It may take it one step too far by restricting sugar, dairy and starchy grains entirely, which are fine to eat if you have no pre-existing intolerances.

Pros

A number of studies have shown significant weight loss and reduced waist size by following a paleo diet.

Following a paleo diet automatically leads to reduced carb and calorie intake with more protein to compensate. That’s a winning formula. Much like the aforementioned diets, it can improve health markers over time.

Cons

The paleo diet also tells you what you can and cannot eat, and that typically isn’t condusive to strong adherence over the long haul, unless you can live without indulging in your favourite ice cream.

The Carnivore Diet

The Carnivore Diet is in polar opposition to the vegan diet, requiring its followers to only eat meat, fish and other animal-based products like eggs and dairy. Everything else must go.

According to an article on Heathline, the Carnivore Diet stems from the controversial belief that human ancestral populations ate mostly meat and fish and that high-carb diets are to blame for today’s high rates of chronic disease.

Popularized by Shawn Baker, a former American orthopedic doctor, the diet has you aim to eat zero carbs, and proponents claim it can lead to weight loss and a host of health benefits.

Pros

If you’re a big meat eater who never bores of steak, then you may have found your diet.

Cons

It has not been researched in depth in the medical community to prove the validity of its claims. Baker’s medical license was also revoked by the New Mexico Medical Board due to concerns about his competency.

Tracking Macros/Counting Calories

The term “tracking macros” simply means logging the foods you eat on a website, app or food journal.

Once an arduous task, apps now exist that calculate your macros as you log your food. There’s a learning curve in the early going, and a digital food scale may be necessary until you get to a point where you can guesstimate your portions.

When a client signs up with me, one of the first things we do is start by tracking food intake. This helps us quickly identify the little tweaks needed that make a big difference.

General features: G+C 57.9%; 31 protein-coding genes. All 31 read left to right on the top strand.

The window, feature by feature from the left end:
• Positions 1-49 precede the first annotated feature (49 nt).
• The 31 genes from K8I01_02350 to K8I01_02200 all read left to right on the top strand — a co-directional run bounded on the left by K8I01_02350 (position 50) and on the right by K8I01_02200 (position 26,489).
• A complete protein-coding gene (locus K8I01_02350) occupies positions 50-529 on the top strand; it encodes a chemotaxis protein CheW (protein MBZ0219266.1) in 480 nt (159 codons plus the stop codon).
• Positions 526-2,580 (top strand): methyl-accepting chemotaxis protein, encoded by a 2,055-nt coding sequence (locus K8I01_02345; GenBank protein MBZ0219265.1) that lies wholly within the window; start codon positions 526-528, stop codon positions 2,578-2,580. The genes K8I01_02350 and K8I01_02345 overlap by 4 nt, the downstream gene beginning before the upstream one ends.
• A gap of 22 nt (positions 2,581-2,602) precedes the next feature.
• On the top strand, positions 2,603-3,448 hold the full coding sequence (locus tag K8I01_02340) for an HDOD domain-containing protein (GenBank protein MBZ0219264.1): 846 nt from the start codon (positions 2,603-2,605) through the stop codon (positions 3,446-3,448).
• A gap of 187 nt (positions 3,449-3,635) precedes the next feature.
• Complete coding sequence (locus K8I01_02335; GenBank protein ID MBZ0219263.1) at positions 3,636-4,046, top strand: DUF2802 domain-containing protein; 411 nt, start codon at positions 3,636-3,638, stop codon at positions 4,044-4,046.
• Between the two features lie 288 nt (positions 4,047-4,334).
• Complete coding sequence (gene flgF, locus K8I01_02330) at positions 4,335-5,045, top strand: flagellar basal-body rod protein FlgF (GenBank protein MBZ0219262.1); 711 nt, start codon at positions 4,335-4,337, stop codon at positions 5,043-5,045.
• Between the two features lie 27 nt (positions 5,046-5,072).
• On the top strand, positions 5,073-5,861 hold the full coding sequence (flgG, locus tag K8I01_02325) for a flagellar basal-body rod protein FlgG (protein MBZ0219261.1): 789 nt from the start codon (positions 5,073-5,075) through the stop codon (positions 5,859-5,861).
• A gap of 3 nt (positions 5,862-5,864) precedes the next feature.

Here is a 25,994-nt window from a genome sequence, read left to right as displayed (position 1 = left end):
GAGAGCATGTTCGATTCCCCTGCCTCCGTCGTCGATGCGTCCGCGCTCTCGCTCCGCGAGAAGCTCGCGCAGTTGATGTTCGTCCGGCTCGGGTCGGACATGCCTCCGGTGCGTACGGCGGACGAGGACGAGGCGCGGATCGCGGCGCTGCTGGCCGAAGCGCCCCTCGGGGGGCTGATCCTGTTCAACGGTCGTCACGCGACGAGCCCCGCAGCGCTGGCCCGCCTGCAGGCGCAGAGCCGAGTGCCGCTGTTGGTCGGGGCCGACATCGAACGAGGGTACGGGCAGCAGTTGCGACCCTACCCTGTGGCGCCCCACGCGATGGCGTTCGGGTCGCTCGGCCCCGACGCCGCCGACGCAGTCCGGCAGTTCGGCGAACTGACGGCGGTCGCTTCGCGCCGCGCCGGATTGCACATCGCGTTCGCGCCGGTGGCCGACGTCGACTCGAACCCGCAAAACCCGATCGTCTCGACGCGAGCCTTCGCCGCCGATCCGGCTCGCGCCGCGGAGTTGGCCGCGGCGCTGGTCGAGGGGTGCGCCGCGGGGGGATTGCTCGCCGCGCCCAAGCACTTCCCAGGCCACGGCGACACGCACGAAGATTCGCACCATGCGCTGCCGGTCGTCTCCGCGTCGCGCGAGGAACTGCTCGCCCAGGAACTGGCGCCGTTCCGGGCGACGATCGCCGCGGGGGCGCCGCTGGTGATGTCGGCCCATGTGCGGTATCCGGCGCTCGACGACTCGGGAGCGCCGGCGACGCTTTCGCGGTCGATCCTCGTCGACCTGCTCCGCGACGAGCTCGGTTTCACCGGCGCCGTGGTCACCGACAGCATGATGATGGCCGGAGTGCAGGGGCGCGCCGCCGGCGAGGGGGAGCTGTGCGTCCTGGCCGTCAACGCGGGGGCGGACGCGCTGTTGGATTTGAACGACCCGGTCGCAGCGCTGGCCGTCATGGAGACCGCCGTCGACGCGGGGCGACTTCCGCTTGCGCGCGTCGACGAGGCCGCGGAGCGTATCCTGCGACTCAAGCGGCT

Pros

The real magic is in empowering you with the know-how to understand the nutritional makeup of your food, how to read nutrition labels and take control of your food choices.

As long as you stay within your calorie budget each day, no food is necessarily off limits.

Now, if your goal is weight loss, you probably understand you can’t eat your favourite dessert every night and expect to make progress, especially if it’s something you binge eat. But at least it’s an option when you plan for it once in awhile. That gives you something to look forward to.

Cons

It can be time consuming at first. There’s also been some recent research suggesting food tracking apps exasperate eating disorders. If you have a history of eating disorders, a balanced approach around portion control without counting may suit you better.

The Best Diet Is The One You Can Stick To

All the approaches above tend to boil down to a couple guiding principles: eat less calories, eat more lean proteins and/or greens and eat less processed foods.

According to a review on Examine.com, “Independent of your diet’s macronutrient ratios, a negative energy balance (consuming fewer calories than your body needs) is responsible for weight loss.”

In summary, provided you get your calorie intake right, eat protein and exercise, you’ll have the foundations in place.

In a perfect world, you can start by sticking to a similar diet to the one you are already doing, but find a way to eat calories overall.

In the end, you do you. Elect the diet you think suits your lifestyle best and allows you to stick to it long enough to see permanent results.

Mitch Calvert is a Winnipeg-based weight-loss coach. Want his help finding the best approach for you? He’s got a brand new case study coaching opportunity starting Nov. 1 for at least 5 committed people ready to get a jump on the new year. If you want to lose 1-2 pant sizes and up to 20 pounds in 8 weeks, email him with the subject “Interested” to mitch@mitchcalvert.com.